c) specify any terms and conditions as to the removal of buildings, the reaping of growing crops and any other matters as the case may require; and
d) be served on the deputy county commissioner in charge of the area as well as the officer commanding the police division of the area.”
15. The Respondent submitted that all the necessary procedures were followed by the trial court in ordering the eviction of the appellant from the suit property.
The Respondent cited the case of James Mathuva Makewa v Nzavi Ngului (2012) eKLR and the judgement of Justice Munyao Sila in Margret Karwirwa Mwongera v Francis Kofi (2019) eKLR where similar applications for evictions were allowed based on the aforementioned law.
16. The respondent further submitted that the matter has been in court for the last 12 years and that the Appellant had lost all cases concerning the ownership of the suit land and his only remedy is to vacate the suit land. The respondent reiterated the need for expeditious disposal of land matters in order to bring the disputes to an end and enable families/litigants move on.
17. The respondent submitted that the Appellant was evicted from the suit land by court bailiffs and the eviction was supervised by the Kenya police service and that the Appellant now lives on his own land with his family. He further submitted that the appeal lacks merit and is another attempt by the Appellant to procrastinate justice.
ANALYSIS & DETERMINATION
18. I have perused and considered the record of appeal, the grounds of appeal and the submissions by the parties. This being a first appeal, I am conscious of the court’s duty and obligation to evaluate, re-assess and re-analyse the evidence on record to determine whether the conclusions reached by the learned magistrate were justified on the basis of the evidence presented and the Law.
The issues for determination as I can deduce from the grounds of appeal is whether the Learned Magistrate misdirected herself on the Law in allowing the application dated 5th October, 2020 and ordering the appellant’s eviction from the suit property.
19. Section 152 E of the Land Act, 2012 provides for eviction in Kenya and it is as stated herein above.
20. In the instant case the respondent issued notice through the firm of Njeru Ithiga & Co Advocates with a 3-month Notice to vacate dated 26th September, 2017. The Appellant contends that there was no notice issued and therefore the eviction order was not proper. However, from the material on record, it is clear that there was notice given to the Appellant.
21. In the case of Margret Karwirwa Mwongera versus Francis Kofi (supra) a similar application was filed pursuant to section 152 E of the Land Act Land Act and Justice Sila Munyao held that an eviction notice had been served upon the appellant. It will also be seen from section 152 E (d) that the eviction notice is supposed to be served upon the Deputy County Commissioner in charge of the area where the land is situated and also upon the OCPD of the area.
22. In the instant case the learned trial magistrate was correct when she issued the eviction order. The respondent has clearly narrated in their submission on how he issued Notice through the firm of Njeru Ithiga & Co. Advocates. A 3- month notice was issued to vacate dated 26th September, 2017. Moreover, the appeal at the High court had been dismissed and therefore nothing stopped the trial court from issuing the eviction notice as prayed. In my view, the proper procedure had been followed and therefore am inclined to uphold that the same was proper.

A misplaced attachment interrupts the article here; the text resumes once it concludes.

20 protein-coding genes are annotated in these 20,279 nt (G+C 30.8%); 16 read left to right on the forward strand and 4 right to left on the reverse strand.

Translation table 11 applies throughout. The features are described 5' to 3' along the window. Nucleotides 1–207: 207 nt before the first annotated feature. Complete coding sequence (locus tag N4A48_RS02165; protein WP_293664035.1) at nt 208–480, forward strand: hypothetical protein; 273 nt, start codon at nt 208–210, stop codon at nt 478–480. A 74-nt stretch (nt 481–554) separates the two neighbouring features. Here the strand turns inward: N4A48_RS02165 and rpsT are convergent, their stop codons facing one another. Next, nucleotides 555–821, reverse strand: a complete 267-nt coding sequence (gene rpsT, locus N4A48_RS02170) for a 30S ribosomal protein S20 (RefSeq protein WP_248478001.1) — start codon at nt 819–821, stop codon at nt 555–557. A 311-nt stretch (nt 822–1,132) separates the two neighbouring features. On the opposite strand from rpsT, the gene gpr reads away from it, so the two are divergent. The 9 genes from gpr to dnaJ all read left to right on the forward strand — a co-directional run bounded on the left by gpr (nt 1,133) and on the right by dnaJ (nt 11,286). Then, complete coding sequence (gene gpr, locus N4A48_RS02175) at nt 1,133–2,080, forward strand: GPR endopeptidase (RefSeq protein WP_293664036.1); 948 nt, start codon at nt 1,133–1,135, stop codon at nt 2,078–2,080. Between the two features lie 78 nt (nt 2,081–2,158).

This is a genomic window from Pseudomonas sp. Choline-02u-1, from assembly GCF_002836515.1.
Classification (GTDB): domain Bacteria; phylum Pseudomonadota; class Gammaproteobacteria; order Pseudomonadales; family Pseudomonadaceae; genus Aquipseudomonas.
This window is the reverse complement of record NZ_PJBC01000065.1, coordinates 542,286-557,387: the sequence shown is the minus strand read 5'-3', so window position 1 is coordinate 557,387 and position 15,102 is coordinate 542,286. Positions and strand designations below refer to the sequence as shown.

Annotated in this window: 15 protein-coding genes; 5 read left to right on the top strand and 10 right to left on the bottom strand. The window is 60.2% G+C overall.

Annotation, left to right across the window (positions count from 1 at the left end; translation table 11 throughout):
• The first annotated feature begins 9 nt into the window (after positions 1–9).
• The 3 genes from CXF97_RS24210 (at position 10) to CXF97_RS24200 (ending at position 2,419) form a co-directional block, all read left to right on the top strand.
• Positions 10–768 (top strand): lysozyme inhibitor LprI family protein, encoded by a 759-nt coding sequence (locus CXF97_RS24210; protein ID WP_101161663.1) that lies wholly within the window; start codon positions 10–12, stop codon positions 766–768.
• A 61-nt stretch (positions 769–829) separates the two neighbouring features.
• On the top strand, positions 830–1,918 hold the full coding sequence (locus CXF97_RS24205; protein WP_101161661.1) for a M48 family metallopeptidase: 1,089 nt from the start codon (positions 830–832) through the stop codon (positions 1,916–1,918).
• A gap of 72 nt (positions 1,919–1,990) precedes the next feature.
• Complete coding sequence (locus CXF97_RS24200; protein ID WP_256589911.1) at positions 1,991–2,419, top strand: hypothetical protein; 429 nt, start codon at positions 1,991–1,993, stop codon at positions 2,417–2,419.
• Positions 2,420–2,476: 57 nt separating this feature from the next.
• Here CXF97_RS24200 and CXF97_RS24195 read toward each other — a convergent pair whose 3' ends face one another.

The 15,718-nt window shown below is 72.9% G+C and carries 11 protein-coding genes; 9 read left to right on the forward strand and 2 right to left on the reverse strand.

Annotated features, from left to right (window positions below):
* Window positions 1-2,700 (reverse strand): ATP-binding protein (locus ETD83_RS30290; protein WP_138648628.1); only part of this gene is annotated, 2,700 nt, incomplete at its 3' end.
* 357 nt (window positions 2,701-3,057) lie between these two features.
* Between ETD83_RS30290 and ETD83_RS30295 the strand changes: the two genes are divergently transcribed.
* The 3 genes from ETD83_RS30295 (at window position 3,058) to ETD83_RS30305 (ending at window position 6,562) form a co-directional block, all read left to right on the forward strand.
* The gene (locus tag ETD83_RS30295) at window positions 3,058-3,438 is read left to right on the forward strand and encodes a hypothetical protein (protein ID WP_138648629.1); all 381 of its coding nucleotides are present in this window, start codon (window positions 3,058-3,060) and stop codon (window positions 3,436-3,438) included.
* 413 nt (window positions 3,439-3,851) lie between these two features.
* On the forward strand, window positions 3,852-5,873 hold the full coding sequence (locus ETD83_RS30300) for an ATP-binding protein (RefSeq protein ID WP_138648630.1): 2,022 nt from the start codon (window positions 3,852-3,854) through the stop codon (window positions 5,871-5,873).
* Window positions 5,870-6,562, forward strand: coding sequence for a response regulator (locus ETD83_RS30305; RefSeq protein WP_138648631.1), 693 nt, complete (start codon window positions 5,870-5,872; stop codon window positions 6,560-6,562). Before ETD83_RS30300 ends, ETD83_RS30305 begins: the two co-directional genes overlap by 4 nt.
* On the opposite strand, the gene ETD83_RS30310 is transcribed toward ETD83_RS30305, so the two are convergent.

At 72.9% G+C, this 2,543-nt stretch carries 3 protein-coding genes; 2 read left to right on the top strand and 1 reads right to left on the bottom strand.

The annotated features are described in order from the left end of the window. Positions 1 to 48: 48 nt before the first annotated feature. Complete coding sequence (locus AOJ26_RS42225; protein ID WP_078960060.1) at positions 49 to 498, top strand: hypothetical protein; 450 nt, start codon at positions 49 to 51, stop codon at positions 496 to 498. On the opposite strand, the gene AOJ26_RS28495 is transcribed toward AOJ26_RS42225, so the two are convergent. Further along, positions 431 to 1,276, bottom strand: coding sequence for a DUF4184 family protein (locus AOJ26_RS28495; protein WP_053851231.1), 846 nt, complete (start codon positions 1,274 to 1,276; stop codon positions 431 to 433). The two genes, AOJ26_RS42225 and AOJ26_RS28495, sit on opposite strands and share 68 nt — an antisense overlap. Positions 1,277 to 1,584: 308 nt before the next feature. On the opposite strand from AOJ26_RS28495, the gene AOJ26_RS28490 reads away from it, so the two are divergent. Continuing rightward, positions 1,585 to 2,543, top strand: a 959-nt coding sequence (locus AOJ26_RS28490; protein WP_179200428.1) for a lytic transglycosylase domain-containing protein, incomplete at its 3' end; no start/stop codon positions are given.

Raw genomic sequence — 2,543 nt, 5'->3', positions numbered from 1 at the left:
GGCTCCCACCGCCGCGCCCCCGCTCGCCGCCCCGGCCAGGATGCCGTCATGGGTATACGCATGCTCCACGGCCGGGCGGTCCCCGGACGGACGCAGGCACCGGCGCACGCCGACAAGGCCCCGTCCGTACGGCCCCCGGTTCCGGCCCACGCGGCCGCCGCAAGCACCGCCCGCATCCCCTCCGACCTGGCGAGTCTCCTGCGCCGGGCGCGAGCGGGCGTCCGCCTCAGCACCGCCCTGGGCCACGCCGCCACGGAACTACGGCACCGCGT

23. The Appellant has raised other grounds to the effect that the learned magistrate erred and failed to take into account the mandatory provisions of Section 152E of the Land Act and for failing to give the reasons for the said decision in contravention to the mandatory requirements of order 21 Rule 4 of the Civil Procedure Rules 2010. Order 21 rule 4 provides that judgements in defended suits shall contain a concise statement of the case, the points for determination, the decision thereon, and the reasons for such decision. I have perused the impugned ruling and I am satisfied that the learned magistrate addressed her mind to the issue of determination which was eviction and indeed pointed out that the Ruling of the High Court meant that the Appellant herein had no active pending appeal in court, Chuka ELC 14 of 2017 having been dismissed by Hon. P. M Njoroge, J.
24. The other issue for determination is whether the learned Magistrate erred in Law and fact in failing to take into consideration the Appellant’s Submissions and whether she deliberately failed to render herself on the same. In the said Ruling dated 8th April 2021, the learned magistrate has clearly stated that both sides opted to file submissions in support of or in opposition of the application. She clearly stated that she had gone through the submissions filed by both sides. This is in my view sufficient proof that the learned magistrate took into account the Appellant’s submissions and any allegations to the contrary is unfounded.
25. The last issue I deemed fit to address is whether the learned magistrate erred in Law and in fact in arriving at a decision which was against the weight of evidence before her. In the ruling, the learned Magistrate has elaborately explained that the Respondent had relied on the ruling of LDT 4 of 2008 which decision was in his favour and gave orders that the appellant should give the Respondent vacant possession. From the evidence on record, the Appellant was aggrieved by the decision in LDT 4 of 2008 and appealed to the Provincial Appeals Committee vide Appeal No.124 of 2009. The Appellant also lost the appeal in the Provincial Appeals Committee and he was given a right to appeal within 60 days. He appealed to the High Court in Chuka ELC 14 of 2017. The appeal in the High Court was dismissed for want of prosecution, as the appellant in the High court did not attend court. Even after losing in all the cases mentioned above the Appellant still refused to vacate from the Respondent’s land parcel thus the application that resulted in the impugned ruling. From the material on record, I am convinced that the learned Magistrate adequately arrived at a just decision based on the evidence that was presented before her.
26. The upshot of the Judgement is that I uphold the Ruling of the Honourable court dated 8th April 2021 and find that the Learned Magistrate correctly addressed the matter in her ruling. I find no basis to interfere with the said Ruling. Consequently, the Appeal is dismissed with costs to the respondent.
DATED, SIGNED AND DELIVERED AT CHUKA THIS 26TH DAY OF JANUARY, 2022 in the presence of:
Ms. Kijaru h/b for Muthomi Gitari for Respondent
N/A for Matunda for Appellant
C. K. YANO,